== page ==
Public audit – to mutual, or not to mutual?

Public audit – to mutual, or not to mutual?

Stakeholders are calling for a mutual to rise from the ashes of the Audit Commission, but how realistic is the prospect, and what are the issues to consider?

THE AUDIT COMMISSION’S death knell has sounded, and interested parties are buzzing with ideas for its successor. One popular option is the founding of a mutual, and stakeholders are endowing the idea with all their dreams for the future of public audit.

Mutuals are formed when employees assume ownership of a company, and each has a say in its operation. There are many models and varying degrees of stakeholder engagement, but one of the best known examples is John Lewis, which has 76,500 partners who share the profits and running of the business.

Mutualisation of the Audit Commission has become entangled in the competition debate, and many parties have seized upon the concept as a counterweight to the domination of the Big Four.

The House of Lords audit inquiry committee threw its weight behind the proposition, and proponents eagerly point out that the commission’s work currently accounts for 10% of the total audit market. Members of the public body also back the idea, and Gareth Davies, managing director of audit practice, said almost 90% of staff support mutualisation.

But the creation of a mutual ushers in a number questions, not least, the issue of cost, implications for employees, and whether the fairytale firm can really compete with private sector peers when it sets sail in the big bad world of audit.

Mark Johnson, managing director of mutualisation specialist TPP Law, said the challenges are myriad but the benefits could be great. He pointed to the commission’s excellent client base that, if maintained, could give the player a significant shunt towards to the top of the market.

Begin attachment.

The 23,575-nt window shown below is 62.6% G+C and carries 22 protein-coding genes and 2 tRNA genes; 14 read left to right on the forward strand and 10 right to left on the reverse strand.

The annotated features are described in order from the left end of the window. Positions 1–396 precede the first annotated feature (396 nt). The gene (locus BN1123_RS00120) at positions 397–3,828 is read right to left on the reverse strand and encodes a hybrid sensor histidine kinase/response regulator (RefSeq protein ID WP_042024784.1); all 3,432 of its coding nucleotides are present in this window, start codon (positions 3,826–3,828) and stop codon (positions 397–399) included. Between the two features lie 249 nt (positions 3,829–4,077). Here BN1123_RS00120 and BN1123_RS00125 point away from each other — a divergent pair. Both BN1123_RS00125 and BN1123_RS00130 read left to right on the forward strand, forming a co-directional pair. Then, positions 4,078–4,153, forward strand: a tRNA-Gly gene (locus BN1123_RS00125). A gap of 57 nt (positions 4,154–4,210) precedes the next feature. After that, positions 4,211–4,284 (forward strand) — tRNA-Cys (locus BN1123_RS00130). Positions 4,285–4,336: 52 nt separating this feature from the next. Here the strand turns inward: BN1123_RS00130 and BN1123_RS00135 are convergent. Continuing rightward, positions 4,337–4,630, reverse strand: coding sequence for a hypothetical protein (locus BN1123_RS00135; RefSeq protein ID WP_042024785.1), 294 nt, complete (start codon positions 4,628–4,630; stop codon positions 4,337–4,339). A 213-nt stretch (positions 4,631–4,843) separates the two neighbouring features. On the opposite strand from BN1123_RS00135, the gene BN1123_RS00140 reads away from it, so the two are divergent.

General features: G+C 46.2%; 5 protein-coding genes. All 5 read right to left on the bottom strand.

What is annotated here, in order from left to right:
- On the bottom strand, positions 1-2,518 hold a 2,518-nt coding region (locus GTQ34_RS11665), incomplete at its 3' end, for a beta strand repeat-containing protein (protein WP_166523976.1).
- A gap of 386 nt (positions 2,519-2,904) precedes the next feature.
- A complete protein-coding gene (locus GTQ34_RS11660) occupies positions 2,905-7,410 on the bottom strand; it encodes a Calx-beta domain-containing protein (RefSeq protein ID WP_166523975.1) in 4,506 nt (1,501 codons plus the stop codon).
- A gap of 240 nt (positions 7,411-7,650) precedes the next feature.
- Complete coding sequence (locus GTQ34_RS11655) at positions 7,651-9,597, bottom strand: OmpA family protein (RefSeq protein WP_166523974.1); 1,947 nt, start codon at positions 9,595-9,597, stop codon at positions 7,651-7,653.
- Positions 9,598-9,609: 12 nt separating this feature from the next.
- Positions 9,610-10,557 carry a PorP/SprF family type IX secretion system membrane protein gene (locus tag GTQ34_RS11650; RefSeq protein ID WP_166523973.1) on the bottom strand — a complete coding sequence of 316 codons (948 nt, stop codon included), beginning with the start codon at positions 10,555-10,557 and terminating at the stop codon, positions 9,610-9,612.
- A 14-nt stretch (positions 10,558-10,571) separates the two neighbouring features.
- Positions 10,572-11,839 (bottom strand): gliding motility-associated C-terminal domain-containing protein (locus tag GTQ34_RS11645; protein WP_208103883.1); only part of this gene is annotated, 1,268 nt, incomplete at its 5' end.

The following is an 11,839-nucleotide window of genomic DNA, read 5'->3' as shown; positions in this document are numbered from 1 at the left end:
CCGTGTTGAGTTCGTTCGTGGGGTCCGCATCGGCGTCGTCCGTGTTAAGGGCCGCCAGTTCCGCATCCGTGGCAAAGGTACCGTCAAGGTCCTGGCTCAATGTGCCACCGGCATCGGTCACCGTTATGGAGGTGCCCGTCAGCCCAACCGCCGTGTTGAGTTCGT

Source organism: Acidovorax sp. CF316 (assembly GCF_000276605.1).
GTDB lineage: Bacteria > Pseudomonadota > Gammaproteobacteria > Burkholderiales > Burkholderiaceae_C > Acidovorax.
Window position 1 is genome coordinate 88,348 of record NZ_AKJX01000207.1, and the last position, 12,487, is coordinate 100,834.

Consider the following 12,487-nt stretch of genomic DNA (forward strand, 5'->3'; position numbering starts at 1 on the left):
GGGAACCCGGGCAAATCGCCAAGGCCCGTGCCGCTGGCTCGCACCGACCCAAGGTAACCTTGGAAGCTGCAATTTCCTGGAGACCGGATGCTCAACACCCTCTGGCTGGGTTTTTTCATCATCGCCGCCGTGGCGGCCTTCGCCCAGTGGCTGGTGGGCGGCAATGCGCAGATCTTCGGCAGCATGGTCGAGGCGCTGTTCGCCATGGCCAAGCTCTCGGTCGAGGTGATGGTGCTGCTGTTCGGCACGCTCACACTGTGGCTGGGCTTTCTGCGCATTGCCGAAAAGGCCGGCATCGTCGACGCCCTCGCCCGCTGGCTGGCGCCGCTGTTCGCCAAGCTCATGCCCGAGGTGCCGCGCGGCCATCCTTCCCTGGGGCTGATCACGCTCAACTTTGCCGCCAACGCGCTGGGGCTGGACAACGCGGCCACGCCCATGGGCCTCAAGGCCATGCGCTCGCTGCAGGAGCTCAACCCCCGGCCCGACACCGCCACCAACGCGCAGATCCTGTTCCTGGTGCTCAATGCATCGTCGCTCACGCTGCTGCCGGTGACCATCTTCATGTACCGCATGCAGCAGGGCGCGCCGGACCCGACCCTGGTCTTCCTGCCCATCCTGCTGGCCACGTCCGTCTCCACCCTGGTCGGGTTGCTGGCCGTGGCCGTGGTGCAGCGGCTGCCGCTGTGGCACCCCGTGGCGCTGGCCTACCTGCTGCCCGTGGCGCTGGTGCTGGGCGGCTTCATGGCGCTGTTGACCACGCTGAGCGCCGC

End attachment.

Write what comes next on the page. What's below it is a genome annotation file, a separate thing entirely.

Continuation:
If mutualisation goes ahead, the first challenge would be spinning out, whereby members buy the audit part of the commission from government, turning it into a distinct company or public liability partnership. The price of the business unit would have to be ascertained, as well as the value of goodwill and established client relationships.

Johnson said this process could take a year to 18 months, and the clock is ticking. While the benefits of creating a body with a clear public service mission seem evident, in these austere times a sale to private firms would be a temptingly fast solution with the added bonus of cash in hand for the government.

Were employees to push ahead with the purchase, funding would be an obvious obstacle. Employee cash would almost certainly go into the pot, alongside substantial funds borrowed from a commercial lender. Johnson thought it unlikely the government would ‘be soft’ on a new mutual – either by offering a good price or a lenient payment timetable – ruled as it is by overriding austerity considerations.

If the deal were to go through, the structure of the mutual and allocation of its ownership would be the next big question mark. Audit Commission employees are calling for a system whereby senior members directly own shares in the company, while junior members would have an interest in a trust holding shares on their behalf.

But who would qualify for the premium membership package, and how would remuneration be shaped? This brings us to one of the fundamental questions of mutualisation – what is in it for members?